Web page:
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Neuroimage. 2012 Aug 15;62(2):1293-8. doi: 10.1016/j.neuroimage.2011.10.073. Epub 2011 Oct 28.

The future of functionally-related structural change assessment.

Author information

  • 1Nuffield Dept of Clinical Neurosciences, Oxford Centre for Functional MRI of the Brain, Headington, Oxford, UK. heidi@fmrib.ox.ac.uk

Abstract

The brain is continually changing its function and structure in response to changing environmental demands. Magnetic resonance imaging (MRI) methods can be used to repeatedly scan the same individuals over time and in this way have provided powerful tools for assessing such brain change. Functional MRI has provided important insights into changes that occur with learning or recovery but this review will focus on the complementary information that can be provided by structural MRI methods. Structural methods have been powerful in indicating when and where changes occur in both gray and white matter with learning and recovery. However, the measures that we derive from structural MRI are typically ambiguous in biological terms. An important future challenge is to develop methods that will allow us to determine precisely what has changed.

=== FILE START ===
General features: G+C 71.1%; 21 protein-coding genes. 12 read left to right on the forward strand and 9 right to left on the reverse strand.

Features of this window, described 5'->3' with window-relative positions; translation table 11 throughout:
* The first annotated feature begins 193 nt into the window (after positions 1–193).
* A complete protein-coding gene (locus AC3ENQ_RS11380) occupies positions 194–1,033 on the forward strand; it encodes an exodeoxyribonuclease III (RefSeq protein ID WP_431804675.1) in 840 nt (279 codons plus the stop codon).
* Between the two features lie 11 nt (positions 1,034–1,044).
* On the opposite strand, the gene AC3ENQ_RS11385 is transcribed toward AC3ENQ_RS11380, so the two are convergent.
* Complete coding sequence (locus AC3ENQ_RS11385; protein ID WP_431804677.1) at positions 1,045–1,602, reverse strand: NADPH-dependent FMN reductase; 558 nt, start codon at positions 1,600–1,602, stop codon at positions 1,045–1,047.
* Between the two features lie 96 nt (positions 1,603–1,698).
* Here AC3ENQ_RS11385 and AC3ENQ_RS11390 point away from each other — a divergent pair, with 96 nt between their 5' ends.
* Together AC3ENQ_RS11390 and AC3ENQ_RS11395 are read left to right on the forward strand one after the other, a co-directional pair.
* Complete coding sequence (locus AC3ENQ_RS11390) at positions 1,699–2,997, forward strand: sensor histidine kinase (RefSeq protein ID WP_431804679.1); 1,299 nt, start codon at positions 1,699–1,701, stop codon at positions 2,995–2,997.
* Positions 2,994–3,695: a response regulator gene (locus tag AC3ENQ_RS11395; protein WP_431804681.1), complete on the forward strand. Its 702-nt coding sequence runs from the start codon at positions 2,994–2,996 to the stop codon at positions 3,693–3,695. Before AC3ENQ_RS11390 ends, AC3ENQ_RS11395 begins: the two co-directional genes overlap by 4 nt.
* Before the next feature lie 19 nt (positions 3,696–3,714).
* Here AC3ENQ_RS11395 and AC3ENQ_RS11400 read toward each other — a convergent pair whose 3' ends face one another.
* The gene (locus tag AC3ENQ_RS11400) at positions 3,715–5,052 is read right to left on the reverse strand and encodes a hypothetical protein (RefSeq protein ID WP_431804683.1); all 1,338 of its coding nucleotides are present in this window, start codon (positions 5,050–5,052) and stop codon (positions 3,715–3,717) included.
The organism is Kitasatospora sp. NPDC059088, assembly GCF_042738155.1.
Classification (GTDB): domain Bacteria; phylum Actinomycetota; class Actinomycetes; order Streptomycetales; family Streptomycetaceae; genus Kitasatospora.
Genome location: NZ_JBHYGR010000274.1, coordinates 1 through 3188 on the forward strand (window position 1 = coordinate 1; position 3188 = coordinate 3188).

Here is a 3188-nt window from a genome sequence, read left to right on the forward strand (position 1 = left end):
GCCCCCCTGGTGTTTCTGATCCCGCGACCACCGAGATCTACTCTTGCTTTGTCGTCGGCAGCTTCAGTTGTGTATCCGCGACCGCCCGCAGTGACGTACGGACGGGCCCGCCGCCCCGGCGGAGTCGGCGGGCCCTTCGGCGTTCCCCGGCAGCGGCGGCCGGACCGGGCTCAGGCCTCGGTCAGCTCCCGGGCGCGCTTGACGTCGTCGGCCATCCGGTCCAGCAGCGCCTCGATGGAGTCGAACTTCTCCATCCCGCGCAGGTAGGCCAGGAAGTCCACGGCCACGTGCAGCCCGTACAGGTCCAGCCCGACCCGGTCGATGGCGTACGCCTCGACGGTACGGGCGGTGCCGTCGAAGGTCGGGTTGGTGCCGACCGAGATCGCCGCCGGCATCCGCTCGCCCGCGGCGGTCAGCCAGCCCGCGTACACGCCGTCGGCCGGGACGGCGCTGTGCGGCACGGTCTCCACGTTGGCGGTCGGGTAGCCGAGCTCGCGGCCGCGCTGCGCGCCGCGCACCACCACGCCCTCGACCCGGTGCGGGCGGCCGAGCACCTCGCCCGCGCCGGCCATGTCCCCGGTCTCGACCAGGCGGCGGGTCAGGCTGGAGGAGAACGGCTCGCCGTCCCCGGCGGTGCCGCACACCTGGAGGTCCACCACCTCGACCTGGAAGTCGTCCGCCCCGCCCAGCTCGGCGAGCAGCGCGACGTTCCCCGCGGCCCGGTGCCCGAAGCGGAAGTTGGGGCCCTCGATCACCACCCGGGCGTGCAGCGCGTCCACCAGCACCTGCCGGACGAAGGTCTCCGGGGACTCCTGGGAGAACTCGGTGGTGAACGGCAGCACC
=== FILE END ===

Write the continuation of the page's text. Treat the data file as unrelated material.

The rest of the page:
Copyright © 2011 Elsevier Inc. All rights reserved.

PMID:
22056531
[PubMed - indexed for MEDLINE]
PMCID:
PMC3677804
Free PMC Article
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